What Is a Mid-Cap Value Stock?
In finance, the term “mid-cap value stock” refers to a moderately-sized company that is perceived as a current investment candidate by value investors.
- Mid-cap value stocks are moderately-sized stocks that are attractive to value investors.
- They are one of several broad investment categories used to filter potential investment candidates.
- Today, investors can use tools such as stock screeners and various investment vehicles in order to easily identify and invest in mid-cap value stocks.
How Mid-Cap Value Stocks Work
Given the vast number of securities to choose from, investors use a variety of heuristics to categorize and make sense of the opportunities available to them. To this end, two of the most common categories used by investors when assessing companies are their size and the investment style that they seem most well-suited for.
In regard to size, companies are typically categorized as being large-cap, mid-cap, or small-cap; with some investors using additional terms such as “mega-cap” and “micro-cap” to refer to especially large and small companies, respectively. In this context, the term “cap” is shorthand for “market capitalization”. When considering the investment style most relevant for a particular company, investors generally distinguish between the philosophies of value investing and growth investing.
In simple terms, value investors are concerned with purchasing shares for less than their intrinsic value—that is, for less than they are currently worth. Of course, individual investors will differ on their assessments of intrinsic value, as well as in their methods for arriving at this conclusion. Common examples of valuation methods used by value investors include financial ratios such as the price-to-earnings (P/E) and price-to-book-value (P/BV) ratios; discounted cash-flow analysis (DCF); and qualitative assessments of a company’s competitive advantages or lack thereof.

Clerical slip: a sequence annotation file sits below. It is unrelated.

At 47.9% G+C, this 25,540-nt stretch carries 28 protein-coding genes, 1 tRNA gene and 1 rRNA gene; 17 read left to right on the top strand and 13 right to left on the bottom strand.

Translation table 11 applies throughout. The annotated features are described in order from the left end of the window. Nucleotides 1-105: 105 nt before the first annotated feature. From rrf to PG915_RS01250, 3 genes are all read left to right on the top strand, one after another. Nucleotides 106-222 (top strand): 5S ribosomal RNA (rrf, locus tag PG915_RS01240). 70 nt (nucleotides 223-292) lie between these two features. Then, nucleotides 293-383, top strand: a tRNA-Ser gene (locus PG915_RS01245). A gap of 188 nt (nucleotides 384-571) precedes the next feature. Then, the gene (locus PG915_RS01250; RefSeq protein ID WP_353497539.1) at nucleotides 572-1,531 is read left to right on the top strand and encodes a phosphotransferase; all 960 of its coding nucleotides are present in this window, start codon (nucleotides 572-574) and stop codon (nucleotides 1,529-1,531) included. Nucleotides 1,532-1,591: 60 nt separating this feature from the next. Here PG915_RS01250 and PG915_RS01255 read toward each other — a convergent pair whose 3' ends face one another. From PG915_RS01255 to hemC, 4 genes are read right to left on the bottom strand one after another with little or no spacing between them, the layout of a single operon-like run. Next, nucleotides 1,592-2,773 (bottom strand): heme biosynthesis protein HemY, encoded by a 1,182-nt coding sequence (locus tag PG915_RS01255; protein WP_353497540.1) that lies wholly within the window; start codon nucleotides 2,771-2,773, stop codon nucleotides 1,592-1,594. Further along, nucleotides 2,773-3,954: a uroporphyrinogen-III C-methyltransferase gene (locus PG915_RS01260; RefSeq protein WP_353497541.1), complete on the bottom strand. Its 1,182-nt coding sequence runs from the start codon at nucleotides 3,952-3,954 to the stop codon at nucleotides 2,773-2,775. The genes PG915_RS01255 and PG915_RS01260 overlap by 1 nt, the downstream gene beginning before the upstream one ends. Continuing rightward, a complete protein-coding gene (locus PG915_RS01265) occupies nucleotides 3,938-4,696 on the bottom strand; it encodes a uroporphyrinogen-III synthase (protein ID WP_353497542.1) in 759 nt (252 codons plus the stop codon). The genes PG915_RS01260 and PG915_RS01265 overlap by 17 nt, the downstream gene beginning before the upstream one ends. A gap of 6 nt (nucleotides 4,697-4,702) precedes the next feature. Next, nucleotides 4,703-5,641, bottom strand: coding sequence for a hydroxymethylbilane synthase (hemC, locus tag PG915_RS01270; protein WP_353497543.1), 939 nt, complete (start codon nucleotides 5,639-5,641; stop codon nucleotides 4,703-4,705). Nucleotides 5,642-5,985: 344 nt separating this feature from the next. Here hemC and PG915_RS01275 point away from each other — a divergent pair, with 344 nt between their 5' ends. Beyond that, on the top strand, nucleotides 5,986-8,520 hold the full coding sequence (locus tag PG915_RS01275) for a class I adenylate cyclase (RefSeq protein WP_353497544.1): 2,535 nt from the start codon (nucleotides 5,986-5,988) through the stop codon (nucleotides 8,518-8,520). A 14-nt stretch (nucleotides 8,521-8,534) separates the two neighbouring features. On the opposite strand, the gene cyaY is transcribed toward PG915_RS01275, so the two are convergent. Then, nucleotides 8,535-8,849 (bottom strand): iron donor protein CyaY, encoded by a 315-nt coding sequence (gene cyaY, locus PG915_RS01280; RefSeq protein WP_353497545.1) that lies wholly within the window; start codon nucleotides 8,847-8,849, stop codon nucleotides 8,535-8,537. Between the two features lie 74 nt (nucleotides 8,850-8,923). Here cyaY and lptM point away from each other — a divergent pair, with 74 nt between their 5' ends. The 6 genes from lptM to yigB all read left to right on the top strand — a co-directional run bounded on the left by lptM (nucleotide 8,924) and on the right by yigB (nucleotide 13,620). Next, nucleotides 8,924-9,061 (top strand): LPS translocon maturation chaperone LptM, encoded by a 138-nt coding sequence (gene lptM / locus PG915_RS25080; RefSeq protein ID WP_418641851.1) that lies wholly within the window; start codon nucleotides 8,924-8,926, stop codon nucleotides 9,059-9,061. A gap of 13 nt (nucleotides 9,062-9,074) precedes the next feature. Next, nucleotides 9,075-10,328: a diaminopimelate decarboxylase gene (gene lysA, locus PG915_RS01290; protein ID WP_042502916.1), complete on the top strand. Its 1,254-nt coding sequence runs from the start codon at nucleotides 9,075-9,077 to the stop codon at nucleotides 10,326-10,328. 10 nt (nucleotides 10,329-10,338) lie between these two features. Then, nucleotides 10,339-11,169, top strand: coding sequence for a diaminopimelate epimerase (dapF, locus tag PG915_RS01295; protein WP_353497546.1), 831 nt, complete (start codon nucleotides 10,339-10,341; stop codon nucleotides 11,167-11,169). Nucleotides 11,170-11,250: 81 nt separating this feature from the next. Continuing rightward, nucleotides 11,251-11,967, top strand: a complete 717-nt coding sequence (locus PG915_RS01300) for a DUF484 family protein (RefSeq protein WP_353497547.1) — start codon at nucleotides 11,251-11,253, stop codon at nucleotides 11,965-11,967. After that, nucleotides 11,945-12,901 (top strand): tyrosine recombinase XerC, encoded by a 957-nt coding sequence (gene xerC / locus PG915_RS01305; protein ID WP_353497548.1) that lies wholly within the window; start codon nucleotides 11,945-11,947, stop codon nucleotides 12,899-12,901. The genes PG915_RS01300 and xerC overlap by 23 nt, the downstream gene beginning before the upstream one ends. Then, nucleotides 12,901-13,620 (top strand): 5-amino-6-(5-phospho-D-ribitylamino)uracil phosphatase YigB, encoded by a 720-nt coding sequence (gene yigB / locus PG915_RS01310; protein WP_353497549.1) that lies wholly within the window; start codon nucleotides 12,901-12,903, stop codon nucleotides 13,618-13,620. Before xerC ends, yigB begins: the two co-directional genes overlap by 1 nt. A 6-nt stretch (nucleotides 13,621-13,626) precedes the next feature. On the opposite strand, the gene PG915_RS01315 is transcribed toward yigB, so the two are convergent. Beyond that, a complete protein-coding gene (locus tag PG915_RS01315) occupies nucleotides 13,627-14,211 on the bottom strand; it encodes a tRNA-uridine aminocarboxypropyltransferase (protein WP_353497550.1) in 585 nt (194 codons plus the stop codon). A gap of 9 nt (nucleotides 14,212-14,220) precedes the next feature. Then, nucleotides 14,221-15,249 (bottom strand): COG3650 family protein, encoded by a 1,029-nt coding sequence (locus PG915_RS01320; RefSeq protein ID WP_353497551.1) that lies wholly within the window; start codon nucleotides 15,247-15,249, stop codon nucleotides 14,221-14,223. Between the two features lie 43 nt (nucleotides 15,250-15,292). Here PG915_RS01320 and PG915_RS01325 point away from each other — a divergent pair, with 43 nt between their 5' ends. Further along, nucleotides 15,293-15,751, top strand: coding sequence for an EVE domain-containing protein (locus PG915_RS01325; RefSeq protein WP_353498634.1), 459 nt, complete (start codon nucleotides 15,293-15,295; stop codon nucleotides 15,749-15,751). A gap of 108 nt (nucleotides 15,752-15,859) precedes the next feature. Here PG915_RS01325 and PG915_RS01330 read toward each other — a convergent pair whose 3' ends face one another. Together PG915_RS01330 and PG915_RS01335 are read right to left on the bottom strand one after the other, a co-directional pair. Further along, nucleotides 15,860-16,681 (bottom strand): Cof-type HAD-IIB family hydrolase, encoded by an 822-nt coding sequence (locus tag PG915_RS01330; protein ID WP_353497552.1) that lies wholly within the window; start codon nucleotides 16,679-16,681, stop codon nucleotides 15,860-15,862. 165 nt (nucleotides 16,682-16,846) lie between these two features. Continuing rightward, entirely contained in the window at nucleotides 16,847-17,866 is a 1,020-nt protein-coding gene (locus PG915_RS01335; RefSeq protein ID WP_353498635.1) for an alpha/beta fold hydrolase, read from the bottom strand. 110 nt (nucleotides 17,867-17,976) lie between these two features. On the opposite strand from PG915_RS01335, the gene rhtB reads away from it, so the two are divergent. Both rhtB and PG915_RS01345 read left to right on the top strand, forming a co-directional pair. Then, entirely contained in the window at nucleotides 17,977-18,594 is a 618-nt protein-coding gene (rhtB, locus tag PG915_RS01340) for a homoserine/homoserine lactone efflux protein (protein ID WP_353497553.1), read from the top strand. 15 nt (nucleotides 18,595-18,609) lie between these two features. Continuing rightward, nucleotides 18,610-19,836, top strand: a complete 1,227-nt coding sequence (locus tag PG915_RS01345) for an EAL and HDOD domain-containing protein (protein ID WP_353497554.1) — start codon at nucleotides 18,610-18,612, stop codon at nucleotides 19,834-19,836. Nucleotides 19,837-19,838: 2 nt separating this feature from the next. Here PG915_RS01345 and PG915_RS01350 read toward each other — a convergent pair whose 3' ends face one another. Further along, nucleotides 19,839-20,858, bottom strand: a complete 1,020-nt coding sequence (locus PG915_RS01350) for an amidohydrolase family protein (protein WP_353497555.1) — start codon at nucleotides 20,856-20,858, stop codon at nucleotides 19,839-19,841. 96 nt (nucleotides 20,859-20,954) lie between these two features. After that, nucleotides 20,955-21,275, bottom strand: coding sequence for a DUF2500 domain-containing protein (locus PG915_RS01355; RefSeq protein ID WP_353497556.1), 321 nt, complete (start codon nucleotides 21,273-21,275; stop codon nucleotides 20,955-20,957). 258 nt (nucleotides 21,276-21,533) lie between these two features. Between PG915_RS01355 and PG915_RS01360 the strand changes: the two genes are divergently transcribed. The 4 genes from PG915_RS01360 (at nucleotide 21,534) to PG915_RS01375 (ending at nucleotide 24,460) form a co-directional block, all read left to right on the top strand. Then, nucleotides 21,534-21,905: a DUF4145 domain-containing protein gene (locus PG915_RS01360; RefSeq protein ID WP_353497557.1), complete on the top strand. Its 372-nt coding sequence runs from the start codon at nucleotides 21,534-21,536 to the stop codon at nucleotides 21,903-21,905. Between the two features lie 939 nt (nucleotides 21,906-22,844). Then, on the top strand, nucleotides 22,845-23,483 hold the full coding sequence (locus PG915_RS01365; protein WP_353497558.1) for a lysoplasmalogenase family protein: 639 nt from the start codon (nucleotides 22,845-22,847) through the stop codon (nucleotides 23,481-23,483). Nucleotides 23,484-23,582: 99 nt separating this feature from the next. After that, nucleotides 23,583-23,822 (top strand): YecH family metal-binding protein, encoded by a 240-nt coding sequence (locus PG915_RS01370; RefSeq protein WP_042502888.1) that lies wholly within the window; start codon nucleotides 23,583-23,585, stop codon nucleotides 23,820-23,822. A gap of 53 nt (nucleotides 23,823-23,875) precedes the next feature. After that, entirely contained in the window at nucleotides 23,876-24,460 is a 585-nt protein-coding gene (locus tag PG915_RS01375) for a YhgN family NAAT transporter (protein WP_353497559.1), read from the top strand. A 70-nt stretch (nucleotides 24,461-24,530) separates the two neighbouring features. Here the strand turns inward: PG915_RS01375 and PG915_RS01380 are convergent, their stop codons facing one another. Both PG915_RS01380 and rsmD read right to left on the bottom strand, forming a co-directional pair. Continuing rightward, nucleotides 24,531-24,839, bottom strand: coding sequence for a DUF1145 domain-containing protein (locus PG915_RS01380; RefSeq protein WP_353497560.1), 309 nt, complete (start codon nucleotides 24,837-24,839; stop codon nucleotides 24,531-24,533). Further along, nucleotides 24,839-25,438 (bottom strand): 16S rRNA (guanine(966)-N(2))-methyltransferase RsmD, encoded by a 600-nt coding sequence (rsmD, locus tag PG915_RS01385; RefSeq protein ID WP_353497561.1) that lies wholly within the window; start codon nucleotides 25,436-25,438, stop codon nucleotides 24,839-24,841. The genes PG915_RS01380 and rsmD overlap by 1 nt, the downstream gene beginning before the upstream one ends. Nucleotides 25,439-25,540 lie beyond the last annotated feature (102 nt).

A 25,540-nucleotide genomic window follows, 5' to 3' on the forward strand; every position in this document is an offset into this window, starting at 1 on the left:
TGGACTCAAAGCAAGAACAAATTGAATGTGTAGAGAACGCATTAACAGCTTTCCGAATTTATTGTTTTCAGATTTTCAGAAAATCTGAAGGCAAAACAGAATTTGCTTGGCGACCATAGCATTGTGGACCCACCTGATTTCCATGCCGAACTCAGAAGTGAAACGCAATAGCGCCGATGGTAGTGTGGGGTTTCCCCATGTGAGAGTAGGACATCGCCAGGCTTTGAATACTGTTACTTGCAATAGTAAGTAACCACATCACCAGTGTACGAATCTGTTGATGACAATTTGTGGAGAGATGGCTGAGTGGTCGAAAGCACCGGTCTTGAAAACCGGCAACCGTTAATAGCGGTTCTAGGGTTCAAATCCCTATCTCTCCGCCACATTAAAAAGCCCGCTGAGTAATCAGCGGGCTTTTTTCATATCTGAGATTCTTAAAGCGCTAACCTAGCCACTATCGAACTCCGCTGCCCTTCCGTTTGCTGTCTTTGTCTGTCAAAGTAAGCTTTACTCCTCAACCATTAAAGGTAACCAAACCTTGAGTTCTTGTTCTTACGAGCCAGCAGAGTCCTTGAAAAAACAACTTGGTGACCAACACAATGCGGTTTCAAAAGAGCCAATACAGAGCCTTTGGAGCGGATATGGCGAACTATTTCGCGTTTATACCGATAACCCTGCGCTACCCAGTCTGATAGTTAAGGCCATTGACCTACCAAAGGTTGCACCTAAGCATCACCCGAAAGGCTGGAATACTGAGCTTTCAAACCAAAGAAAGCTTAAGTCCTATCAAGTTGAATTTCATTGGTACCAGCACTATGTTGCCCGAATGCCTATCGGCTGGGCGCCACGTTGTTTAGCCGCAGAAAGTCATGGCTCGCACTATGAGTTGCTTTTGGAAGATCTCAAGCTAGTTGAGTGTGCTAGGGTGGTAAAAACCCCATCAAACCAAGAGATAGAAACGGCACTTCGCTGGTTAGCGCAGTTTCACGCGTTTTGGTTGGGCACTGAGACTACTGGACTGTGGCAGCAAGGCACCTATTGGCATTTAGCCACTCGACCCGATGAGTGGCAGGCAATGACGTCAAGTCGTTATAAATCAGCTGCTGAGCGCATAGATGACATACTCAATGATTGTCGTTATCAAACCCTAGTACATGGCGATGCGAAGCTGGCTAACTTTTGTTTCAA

Growth investors, meanwhile, are generally more concerned with the future prospects of a company as well as its current momentum in market trading. Companies with real or perceived growth prospects might benefit from favorable tailwinds, as investor enthusiasm encourages a growing pool of investors to bid up the share price. In some cases, special circumstances such as an upcoming product launch or an unexpected earnings beat could help garner enthusiasm among growth investors.
With this in mind, we can see that a mid-cap value stock is simply a stock that is appealing to value investors and which happens to be of middling size based on its market capitalization. As a general rule, larger companies will tend to have greater analyst and media coverage, and may therefore be less likely to see substantial deviations between their market price and intrinsic value. For this reason, many value investors believe that the greatest investment opportunities are generally found among small and micro-cap value stocks.
Real World Example of a Mid-Cap Value Stock
Investors who wish to gain exposure to mid-cap value stocks have several potential methods at their disposal. Those who are willing and able to conduct their own research can search for companies manually, using tools such as stock screeners. On the other hand, more passive investors can also rely on third-party indexes, mutual funds, and exchange-traded funds (ETFs) which will allow to invest in a diversified portfolio of mid-cap value stocks using a single investment vehicle.
One such popular example of a mid-cap value stock investment vehicle is the Mid-Cap Value Index Fund offered by Vanguard. Trading under the ticker symbol VMVIX, its ten largest holdings as of December 2020 included a mining company, Freeport-McMoRan (FCX); heating and ventilation company, Carrier Global Corp. (CARR); energy companies, Eversource Energy (ES) and WEC Energy Group (WEC); chemical company, Corteva (CTVA); private utility company, American Water Works (AWK); and a telecommunications company, Motorola Solutions (MSI).